The First Truce was scheduled to end on 9 July. But, hoping to catch the IDF off guard, Egypt preempted and launched its offensive the day before, with the aim of bolstering its position along the Majdal–Beit Jibrin line. On 9 July Israel mounted offensives of its own on all three fronts. The IDF command hoped that they would be decisive and end the war. But they weren’t, and the war would drag on for another half a year. The “Ten Days,” as Israel called this brief, sharp bout of hostilities, ended on 18 July, following the UN Security...

  8. 8 Operations Yoav and Hiram
    (pp. 320-349)

    The Egyptians had no interest in renewing the war. By mid-October their high command was under no illusions. It was keenly aware of its army’s weakness and vulnerability and of Israel’s growing strength. The expeditionary force was overstretched—strung out along three axes, between El ‘Arish and Isdud along the coast, with its back to the sea; between ‘Auja, Beersheba, and Bethlehem to the east; and between Majdal and Beit Jibrin—and short of manpower, weaponry, and ammunition. The high command knew that the other Arab armies would offer them no help. Months before, the Egyptians had abandoned any idea...

  9. 9 Operation Horev, December 1948–January 1949
    (pp. 350-374)

    The fronts remained under truce and largely quiet during the second half of November and most of December. In Hiram and Yoav, the IDF had expanded Israel’s holdings, demolished the ALA, badly hurt the Egyptians, and linked the Negev settlement enclave to Israel. But the Syrians still held three small enclaves, at Mishmar Hayarden, near Banias, and along the southeastern shoreline of the Sea of Galilee, at Samra–Tel al-Qasir, all in territory earmarked for Israel by the UN partition resolution. The Jordanians and Iraqis, though quiescent, firmly held the West Bank, surrounding Jewish Jerusalem on three sides and within...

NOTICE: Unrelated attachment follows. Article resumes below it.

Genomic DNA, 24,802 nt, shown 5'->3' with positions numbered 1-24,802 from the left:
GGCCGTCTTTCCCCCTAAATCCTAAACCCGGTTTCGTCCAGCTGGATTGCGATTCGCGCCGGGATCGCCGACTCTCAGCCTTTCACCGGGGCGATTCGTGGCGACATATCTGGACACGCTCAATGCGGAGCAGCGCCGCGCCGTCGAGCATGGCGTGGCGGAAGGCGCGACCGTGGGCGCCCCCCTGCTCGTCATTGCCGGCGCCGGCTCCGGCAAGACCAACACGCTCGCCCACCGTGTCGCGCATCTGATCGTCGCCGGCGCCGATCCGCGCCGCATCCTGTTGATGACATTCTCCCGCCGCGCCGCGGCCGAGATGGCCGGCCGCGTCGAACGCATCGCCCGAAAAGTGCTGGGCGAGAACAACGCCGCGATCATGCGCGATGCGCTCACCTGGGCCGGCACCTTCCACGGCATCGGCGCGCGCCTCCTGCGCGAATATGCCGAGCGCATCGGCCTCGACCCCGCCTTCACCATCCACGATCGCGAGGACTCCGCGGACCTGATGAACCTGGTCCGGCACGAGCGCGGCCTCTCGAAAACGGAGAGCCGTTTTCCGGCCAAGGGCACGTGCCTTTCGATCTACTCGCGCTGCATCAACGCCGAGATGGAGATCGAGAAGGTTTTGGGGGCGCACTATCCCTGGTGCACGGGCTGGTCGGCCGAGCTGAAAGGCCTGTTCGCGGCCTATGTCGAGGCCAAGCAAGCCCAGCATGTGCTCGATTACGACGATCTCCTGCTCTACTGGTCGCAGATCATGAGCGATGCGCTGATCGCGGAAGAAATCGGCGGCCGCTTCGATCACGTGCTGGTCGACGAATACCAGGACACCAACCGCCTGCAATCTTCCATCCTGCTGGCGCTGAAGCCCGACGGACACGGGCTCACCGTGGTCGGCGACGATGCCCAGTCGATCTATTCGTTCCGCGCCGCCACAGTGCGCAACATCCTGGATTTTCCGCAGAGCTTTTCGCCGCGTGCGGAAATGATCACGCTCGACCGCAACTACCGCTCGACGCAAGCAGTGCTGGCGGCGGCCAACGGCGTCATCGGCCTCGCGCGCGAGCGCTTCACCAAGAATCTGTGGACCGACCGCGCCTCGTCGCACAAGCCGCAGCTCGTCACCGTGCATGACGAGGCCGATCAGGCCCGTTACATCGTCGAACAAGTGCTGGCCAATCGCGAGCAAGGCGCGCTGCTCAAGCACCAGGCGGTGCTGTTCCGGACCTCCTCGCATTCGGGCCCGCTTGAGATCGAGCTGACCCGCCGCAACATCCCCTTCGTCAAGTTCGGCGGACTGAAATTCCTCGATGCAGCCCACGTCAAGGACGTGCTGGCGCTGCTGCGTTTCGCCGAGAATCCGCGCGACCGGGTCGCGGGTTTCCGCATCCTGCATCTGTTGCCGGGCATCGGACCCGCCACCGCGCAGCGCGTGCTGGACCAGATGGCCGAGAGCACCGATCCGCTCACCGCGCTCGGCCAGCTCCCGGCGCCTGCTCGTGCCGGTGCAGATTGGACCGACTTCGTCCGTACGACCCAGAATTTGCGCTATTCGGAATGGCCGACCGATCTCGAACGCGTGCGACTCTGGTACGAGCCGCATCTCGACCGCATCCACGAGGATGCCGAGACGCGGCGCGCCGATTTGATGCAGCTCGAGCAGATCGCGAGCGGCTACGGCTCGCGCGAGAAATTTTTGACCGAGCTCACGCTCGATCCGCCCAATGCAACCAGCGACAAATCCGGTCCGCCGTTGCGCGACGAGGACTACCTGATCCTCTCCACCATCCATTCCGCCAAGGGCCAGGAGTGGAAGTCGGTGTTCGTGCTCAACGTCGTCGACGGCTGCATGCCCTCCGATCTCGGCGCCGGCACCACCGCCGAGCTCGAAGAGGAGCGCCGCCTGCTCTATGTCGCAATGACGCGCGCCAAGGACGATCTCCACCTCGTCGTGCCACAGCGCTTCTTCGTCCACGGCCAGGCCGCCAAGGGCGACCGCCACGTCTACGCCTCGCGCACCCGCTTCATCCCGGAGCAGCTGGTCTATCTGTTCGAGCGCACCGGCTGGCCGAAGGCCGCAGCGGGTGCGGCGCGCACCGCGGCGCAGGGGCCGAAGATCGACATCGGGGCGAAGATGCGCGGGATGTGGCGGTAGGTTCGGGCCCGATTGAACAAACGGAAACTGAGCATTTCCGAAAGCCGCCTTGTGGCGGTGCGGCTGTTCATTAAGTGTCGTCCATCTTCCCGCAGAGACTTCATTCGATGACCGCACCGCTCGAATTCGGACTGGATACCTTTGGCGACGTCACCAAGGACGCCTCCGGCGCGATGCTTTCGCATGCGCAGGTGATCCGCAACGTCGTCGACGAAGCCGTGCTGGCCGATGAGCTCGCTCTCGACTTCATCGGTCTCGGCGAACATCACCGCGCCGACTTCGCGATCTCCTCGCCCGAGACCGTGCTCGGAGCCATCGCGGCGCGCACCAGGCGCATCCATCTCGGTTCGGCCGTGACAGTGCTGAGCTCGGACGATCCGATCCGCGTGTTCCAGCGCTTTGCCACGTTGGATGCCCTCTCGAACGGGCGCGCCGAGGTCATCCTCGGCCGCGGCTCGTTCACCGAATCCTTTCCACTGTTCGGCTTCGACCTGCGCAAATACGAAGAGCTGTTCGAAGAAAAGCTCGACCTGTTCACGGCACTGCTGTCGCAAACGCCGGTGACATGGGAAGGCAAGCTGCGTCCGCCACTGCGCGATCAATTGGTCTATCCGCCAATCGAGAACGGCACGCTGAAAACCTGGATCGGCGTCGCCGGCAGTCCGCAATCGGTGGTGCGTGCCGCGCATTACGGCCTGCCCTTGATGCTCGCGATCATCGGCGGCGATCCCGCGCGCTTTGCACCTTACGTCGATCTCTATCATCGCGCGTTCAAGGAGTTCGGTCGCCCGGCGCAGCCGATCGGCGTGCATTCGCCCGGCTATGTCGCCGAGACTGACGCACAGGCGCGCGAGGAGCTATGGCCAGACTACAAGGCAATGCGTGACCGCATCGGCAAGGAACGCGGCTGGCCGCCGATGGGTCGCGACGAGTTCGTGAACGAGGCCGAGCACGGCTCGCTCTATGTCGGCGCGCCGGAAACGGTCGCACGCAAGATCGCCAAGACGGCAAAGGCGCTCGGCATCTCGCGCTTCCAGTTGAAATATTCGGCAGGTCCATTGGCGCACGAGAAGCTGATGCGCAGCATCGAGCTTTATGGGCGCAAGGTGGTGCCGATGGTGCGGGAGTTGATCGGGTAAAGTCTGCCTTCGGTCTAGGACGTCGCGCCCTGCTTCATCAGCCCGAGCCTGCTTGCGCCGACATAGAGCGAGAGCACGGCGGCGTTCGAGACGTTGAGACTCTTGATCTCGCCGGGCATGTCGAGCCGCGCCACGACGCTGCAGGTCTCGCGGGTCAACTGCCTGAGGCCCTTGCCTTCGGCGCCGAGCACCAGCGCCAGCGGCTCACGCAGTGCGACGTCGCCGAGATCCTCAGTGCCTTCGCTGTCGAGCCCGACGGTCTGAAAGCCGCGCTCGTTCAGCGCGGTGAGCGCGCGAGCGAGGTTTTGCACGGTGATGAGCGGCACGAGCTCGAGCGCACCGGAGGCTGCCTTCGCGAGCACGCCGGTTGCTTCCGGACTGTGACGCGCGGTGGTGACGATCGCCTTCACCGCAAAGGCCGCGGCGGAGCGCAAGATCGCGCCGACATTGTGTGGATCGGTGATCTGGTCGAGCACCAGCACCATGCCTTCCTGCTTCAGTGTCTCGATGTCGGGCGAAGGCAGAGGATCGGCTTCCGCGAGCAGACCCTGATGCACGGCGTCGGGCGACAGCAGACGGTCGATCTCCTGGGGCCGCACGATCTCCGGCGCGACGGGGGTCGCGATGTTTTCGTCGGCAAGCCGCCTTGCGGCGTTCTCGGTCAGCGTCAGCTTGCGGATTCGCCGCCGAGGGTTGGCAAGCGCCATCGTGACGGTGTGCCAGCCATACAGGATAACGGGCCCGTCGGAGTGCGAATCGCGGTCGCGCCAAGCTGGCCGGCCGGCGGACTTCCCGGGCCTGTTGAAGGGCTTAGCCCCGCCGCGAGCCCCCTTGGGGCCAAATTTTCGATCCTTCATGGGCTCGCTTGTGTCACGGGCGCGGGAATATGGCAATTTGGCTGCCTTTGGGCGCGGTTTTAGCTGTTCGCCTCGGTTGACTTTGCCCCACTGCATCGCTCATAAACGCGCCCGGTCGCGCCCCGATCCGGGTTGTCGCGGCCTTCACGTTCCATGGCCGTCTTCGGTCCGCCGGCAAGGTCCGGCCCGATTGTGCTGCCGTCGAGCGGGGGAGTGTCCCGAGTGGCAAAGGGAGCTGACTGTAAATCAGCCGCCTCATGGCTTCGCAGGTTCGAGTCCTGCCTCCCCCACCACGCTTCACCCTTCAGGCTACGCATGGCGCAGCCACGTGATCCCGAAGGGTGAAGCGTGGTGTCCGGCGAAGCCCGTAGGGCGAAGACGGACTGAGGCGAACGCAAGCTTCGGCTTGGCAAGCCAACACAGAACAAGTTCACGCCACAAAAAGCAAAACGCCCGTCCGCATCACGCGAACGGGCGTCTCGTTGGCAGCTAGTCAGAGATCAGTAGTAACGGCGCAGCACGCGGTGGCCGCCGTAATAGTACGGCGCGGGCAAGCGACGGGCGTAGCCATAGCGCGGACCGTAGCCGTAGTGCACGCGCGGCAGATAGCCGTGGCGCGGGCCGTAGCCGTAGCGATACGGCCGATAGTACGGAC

10. 10 The Armistice Agreements, January–July 1949
    (pp. 375-391)

    The war of 1948 formally ended with the signing of armistice agreements between Israel and four of the Arab belligerents: Egypt (on 24 February 1949), Lebanon (23 March 1949), Jordan (3 April 1949), and Syria (20 July 1949). The Iraqis refused to enter into armistice negotiations.

    The Israeli-Egyptian armistice talks opened on the Greek island of Rhodes on 13 January 1949—six days after the start of the cease-fire, three days after Israel pulled its troops out of Sinai and Rafah—and lasted six weeks. In the chair, effectively mediating between the two sides, was the United Nations acting mediator...

  11. 11 Some Conclusions
    (pp. 392-420)

    “The Palestine problem is still in its infancy. The preface ended with the [end of the] Mandate and Chapter One began [in November 1947]. . . . Do not miss [the ‘next installment’]!” recommended the British consul general in Jerusalem midway through the 1948 War.¹

    “Chapter One,” the first war between Israel and the Arabs, was the culmination of developments and a conflict that had begun in the 1880s, when the first Zionist settlers landed on the shores of the Holy Land, their arrival and burgeoning presence increasingly resented by the local Arab population. Over the following decades, the Arabs...